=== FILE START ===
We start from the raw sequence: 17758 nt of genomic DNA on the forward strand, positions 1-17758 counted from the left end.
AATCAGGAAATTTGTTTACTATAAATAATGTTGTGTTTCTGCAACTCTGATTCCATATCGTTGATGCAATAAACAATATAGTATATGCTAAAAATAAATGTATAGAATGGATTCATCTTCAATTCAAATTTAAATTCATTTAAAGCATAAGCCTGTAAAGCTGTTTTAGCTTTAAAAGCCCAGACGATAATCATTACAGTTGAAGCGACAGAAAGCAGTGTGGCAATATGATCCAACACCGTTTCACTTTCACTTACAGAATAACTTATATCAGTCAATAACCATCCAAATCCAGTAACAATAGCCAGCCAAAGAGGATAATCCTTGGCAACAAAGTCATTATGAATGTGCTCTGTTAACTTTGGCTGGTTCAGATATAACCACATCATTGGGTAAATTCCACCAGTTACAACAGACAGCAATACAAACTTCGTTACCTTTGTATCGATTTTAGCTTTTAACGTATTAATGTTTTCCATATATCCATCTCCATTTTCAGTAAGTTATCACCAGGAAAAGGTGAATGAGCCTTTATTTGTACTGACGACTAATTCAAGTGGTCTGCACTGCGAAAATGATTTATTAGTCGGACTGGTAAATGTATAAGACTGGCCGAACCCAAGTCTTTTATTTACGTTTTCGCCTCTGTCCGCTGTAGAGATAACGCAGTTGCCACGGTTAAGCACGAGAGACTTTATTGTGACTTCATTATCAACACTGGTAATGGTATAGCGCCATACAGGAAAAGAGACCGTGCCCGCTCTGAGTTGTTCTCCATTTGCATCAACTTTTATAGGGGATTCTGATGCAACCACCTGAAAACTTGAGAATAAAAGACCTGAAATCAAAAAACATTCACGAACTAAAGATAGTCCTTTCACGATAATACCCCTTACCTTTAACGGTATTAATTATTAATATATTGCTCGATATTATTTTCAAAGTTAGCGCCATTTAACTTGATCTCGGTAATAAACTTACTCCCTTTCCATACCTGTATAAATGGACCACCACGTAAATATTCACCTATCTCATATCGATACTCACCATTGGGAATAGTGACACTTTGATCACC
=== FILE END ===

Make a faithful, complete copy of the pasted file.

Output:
We start from the raw sequence: 17758 nt of genomic DNA on the forward strand, positions 1-17758 counted from the left end.
AATCAGGAAATTTGTTTACTATAAATAATGTTGTGTTTCTGCAACTCTGATTCCATATCGTTGATGCAATAAACAATATAGTATATGCTAAAAATAAATGTATAGAATGGATTCATCTTCAATTCAAATTTAAATTCATTTAAAGCATAAGCCTGTAAAGCTGTTTTAGCTTTAAAAGCCCAGACGATAATCATTACAGTTGAAGCGACAGAAAGCAGTGTGGCAATATGATCCAACACCGTTTCACTTTCACTTACAGAATAACTTATATCAGTCAATAACCATCCAAATCCAGTAACAATAGCCAGCCAAAGAGGATAATCCTTGGCAACAAAGTCATTATGAATGTGCTCTGTTAACTTTGGCTGGTTCAGATATAACCACATCATTGGGTAAATTCCACCAGTTACAACAGACAGCAATACAAACTTCGTTACCTTTGTATCGATTTTAGCTTTTAACGTATTAATGTTTTCCATATATCCATCTCCATTTTCAGTAAGTTATCACCAGGAAAAGGTGAATGAGCCTTTATTTGTACTGACGACTAATTCAAGTGGTCTGCACTGCGAAAATGATTTATTAGTCGGACTGGTAAATGTATAAGACTGGCCGAACCCAAGTCTTTTATTTACGTTTTCGCCTCTGTCCGCTGTAGAGATAACGCAGTTGCCACGGTTAAGCACGAGAGACTTTATTGTGACTTCATTATCAACACTGGTAATGGTATAGCGCCATACAGGAAAAGAGACCGTGCCCGCTCTGAGTTGTTCTCCATTTGCATCAACTTTTATAGGGGATTCTGATGCAACCACCTGAAAACTTGAGAATAAAAGACCTGAAATCAAAAAACATTCACGAACTAAAGATAGTCCTTTCACGATAATACCCCTTACCTTTAACGGTATTAATTATTAATATATTGCTCGATATTATTTTCAAAGTTAGCGCCATTTAACTTGATCTCGGTAATAAACTTACTCCCTTTCCATACCTGTATAAATGGACCACCACGTAAATATTCACCTATCTCATATCGATACTCACCATTGGGAATAGTGACACTTTGATCACC